A few years ago, when we fancied making a tiramisu (it means pick me up, or pull me up), I looked at loads of recipes. I was quite shocked (I’m a bit of a purist when it comes to Italian cooking) at the variations. I mean, Nigella, whom I love, had one, in How To Eat, using no coffee or chocolate and meringues instead of sponge fingers. It caused me to  to slam the pages of the book shut in mock horror.

It is the coffee, and the chocolate that is supposed to act as a ‘tiramisu’. Anything else, to my mind, ti spinge giu (pushes you down).

I have hundreds of cookery books, and a world of recipes at my fingers tips, as do you, on the internet. But nothing was really saying Italian tiramisu to me. Then I thought of looking in my Italian cooking bible: The Silver Spoon.

In these days of celebrity cookbooks, stuffed full of photographs, the recipes in this book are easy to overlook: simple, very few pictures and the list of ingredients for each recipe is short. But don’t overlook them because not only is this a fantastic cookery book, the recipes are accomplished – some of them go back fifty years. As you may expect, some of the recipes are as good as they’re ever going to get.

And the tiramisu recipe is no exception. It is one of the few with a photo which I admit helped…I made it and it is the only way we make tiramisu now. It’s simple, anyone can do it (my bambine frequently do) and once made sits in the fridge for a good few days, yielding to your spoon just when you need a…pick me up.

It has no alcohol – so if you feel the need for some after dinner, serve that separately – which means children can easily eat this. Although beware of eating it too late as there’s quite a caffeine punch.

My friend Tamsin doesn’t like coffee, so she doesn’t include it in her tiramisu. Of course I have told her it’s not really a tiramisu, but more of a creamy pudding. Don’t even think of using cocoa powder (other than, maybe, on the very top but I don’t) instead of grated chocolate. The chocolate shavings make this stand out and allow for some bite in what is a wallowy pudding which offers little resistance: you could easily eat aged 98, when all your teeth have fallen out.

And use icing sugar, not caster, which can result in a runny mess.

Here it is:

2 egg whites, 4 egg yolks (freeze the 2 extra egg whites)

150 icing sugar

400g mascarpone

200g sponge fingers

175ml espresso coffee

200g plain chocolate, grated (grating chocolate is one of my least favourite jobs but I do it for this)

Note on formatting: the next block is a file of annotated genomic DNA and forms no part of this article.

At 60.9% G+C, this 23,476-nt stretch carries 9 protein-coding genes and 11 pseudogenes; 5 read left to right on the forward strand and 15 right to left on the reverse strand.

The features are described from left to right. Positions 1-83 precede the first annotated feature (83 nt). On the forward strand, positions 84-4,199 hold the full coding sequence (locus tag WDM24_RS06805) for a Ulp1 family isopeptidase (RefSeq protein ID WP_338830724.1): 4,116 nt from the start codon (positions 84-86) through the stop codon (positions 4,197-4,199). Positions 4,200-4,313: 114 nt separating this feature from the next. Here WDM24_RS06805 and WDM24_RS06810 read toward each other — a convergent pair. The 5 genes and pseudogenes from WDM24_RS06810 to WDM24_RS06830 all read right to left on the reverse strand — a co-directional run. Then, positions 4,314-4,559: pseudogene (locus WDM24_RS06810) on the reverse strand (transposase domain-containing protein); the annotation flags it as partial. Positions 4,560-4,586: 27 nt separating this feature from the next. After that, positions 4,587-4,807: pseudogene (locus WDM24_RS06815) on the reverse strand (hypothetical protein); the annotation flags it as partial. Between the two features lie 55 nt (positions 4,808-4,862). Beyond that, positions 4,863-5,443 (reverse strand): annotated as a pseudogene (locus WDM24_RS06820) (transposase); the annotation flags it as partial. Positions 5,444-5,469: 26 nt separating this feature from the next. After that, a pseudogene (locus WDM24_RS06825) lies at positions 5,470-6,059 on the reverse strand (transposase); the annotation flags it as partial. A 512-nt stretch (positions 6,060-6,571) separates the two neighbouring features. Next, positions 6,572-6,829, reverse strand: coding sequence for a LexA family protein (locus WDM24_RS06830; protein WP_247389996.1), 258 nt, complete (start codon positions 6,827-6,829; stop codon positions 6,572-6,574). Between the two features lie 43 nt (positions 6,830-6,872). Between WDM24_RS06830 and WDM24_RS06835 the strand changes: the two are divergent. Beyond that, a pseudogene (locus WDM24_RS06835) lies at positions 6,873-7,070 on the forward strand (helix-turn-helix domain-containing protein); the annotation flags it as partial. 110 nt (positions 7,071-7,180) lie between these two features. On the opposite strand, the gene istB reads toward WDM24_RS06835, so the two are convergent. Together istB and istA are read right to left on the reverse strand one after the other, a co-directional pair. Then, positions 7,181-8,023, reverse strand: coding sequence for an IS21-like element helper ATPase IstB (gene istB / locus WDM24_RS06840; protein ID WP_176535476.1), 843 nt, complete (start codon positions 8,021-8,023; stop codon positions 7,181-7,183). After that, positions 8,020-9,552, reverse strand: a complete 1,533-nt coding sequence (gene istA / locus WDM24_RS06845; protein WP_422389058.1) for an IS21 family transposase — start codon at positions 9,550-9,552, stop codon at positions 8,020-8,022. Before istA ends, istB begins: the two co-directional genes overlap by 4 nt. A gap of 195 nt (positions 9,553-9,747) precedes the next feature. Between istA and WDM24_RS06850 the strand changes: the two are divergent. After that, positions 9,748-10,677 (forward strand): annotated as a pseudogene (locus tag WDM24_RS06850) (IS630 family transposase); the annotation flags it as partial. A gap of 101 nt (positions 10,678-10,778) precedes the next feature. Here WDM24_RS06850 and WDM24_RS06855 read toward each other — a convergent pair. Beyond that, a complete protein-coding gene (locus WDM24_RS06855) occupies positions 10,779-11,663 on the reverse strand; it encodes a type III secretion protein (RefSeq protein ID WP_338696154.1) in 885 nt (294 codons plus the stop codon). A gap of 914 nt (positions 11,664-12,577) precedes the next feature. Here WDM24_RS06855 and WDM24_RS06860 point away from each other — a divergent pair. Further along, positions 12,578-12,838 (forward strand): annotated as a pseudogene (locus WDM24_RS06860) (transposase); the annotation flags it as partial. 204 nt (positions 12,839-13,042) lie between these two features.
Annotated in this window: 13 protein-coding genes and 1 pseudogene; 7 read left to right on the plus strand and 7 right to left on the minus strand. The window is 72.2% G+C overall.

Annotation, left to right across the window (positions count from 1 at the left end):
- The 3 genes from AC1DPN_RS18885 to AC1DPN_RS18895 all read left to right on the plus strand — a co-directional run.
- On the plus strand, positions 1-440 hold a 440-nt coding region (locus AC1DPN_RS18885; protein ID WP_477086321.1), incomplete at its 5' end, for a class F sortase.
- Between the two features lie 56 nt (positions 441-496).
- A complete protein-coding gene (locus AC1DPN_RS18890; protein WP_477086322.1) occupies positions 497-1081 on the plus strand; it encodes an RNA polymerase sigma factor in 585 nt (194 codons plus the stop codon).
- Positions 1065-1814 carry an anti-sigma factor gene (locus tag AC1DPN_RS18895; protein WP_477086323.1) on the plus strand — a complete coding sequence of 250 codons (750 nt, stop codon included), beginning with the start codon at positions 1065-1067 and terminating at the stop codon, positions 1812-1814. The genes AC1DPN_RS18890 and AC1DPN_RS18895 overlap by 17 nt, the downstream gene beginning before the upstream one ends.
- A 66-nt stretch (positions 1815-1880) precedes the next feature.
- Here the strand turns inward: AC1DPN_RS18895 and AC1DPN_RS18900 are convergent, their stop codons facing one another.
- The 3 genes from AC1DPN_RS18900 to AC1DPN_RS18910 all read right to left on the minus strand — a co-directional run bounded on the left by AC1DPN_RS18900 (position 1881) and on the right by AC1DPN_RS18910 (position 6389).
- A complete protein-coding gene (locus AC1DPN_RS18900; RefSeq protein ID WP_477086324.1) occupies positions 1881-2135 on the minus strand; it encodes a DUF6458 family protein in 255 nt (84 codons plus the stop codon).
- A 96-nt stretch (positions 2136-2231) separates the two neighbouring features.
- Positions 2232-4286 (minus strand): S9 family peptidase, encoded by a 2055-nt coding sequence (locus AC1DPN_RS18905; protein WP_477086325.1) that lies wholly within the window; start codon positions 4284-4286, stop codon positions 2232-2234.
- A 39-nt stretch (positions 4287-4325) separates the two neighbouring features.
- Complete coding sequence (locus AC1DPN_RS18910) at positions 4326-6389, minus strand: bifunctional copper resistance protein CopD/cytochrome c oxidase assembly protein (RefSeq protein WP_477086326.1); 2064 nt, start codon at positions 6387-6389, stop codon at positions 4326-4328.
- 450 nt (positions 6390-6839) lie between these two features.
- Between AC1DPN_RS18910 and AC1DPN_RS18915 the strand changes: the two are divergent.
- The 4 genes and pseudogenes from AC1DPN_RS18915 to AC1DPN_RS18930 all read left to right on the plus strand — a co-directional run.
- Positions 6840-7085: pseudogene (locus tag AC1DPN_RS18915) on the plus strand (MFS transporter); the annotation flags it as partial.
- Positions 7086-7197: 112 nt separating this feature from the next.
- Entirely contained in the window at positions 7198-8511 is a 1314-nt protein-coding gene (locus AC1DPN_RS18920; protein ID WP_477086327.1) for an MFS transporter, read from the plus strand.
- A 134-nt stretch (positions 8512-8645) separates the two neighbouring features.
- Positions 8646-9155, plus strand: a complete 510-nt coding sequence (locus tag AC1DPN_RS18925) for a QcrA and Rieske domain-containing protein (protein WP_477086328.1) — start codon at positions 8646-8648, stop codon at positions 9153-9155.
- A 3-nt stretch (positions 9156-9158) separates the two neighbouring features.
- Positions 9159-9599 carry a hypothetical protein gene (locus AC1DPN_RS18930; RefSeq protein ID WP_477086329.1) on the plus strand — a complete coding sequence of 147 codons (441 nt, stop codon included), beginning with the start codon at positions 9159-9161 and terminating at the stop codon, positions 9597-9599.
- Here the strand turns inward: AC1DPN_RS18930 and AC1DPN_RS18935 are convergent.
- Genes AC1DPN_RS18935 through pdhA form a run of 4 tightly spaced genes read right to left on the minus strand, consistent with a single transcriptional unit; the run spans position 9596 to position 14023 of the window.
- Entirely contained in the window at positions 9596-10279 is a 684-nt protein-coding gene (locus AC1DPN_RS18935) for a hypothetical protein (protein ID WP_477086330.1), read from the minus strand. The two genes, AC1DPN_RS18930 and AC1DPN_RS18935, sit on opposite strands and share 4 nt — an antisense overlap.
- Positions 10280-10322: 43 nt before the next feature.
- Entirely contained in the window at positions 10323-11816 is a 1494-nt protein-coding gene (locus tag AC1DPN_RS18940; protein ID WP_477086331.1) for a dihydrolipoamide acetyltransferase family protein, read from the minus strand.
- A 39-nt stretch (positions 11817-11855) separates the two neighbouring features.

What to do:

I make this in a rectangular Pyrex, which also has a handy lid so I can save it for a few days. Mine is about 17cm x 25cm and it makes two layers. But of course you can make it in a different shape so you get more layers, or even make it circular or in individual portions, just break the sponge fingers up to fill the spaces.

It would, I think, easily serve eight people depending on the size of portion.

First you whisk the egg whites until stiff, set them aside for a moment whilst, in a separate bowl you beat the egg yolks with the icing sugar, then you fold/whisk the mascarpone into the egg yolks and sugar and finally, into this you gently fold in the egg whites. This is your creamy bit.

Lay the sponge fingers onto the base of your dish and brush or pour the coffee on top. Because I know mine makes two layers, I pour half the coffee on now. Then spoon on a layer of the cream and sprinkle with the grated chocolate. Repeat this, ending with a layer of mascarpone/sprinkling of chocolate. I usually end up with more chocolate than I need for this, for some reason, so if so just keep it in a jam jar for next time.

It is better the next day, but can be eaten within a few hours of making it and chilling it to allow the ingredients to meet each other, and mingle.

 

 

 

 

Lovely leek and broccoli fish pie

This is, hands down, the tastiest fish pie I’ve ever had. It is more of a work-day dinner than a dinner-party piece, but it is just tasty-gorgeous. It is from the Donna Hay magazine which is worth every penny of the £5.20 an issue I pay for it.

Ingredients

200g fresh sourdough crumbs (I keep a bag of left-over sourdough pre-grated in the freezer then you can use it when you want)

Half a bunch of tarragon (so about 12-15g)

150g unsalted butter, melted

salt and pepper

2 leeks, white part only, thinly sliced

2 cloves of garlic, crushed

300g broccoli florets, cut into smaller florets

800g of thereabouts of firm fish (fresh not frozen as in it can’t be cooked from frozen!). I have used all cod, or a combo of cod and salmon and smoked haddock. See what you like. Cut it into 3cm pieces – this is important as it gets only 10 mins in the oven.

1 tablespoon of plain flour

250g sour cream

2 tablespoons of Dijon mustard

125ml water

Method

Oven to 200C. Place the breadcrumbs, half the tarragon, half the butter, salt and pepper in a large bowl and mix to combine. Then place on a large oven tray and cook for ten minutes – until golden.

While the breadcrumbs are toasting, heat the rest of the butter in a large ovenproof pan over a high heat – the pan will eventually go in the oven with the whole fish pie in it. Add the leek, garlic and broccoli to this pan and cook, uncovered, for about five minutes or until the veg is softened.

In a separate bowl, place the fish, flour and more salt and pepper and toss to combine. Add this fish mixture, the remaining tarragon, the sour cream, mustard and water to the pan and stir to combine. Top with the breadcrumbs and cook in the oven for another ten minutes in the oven until golden brown and the fish is cooked through.

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I serve this with peas. It is so much tastier than you think it’s going to be.

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I want to say “my children lap this up.” But they pretty much hate it. But I still make it.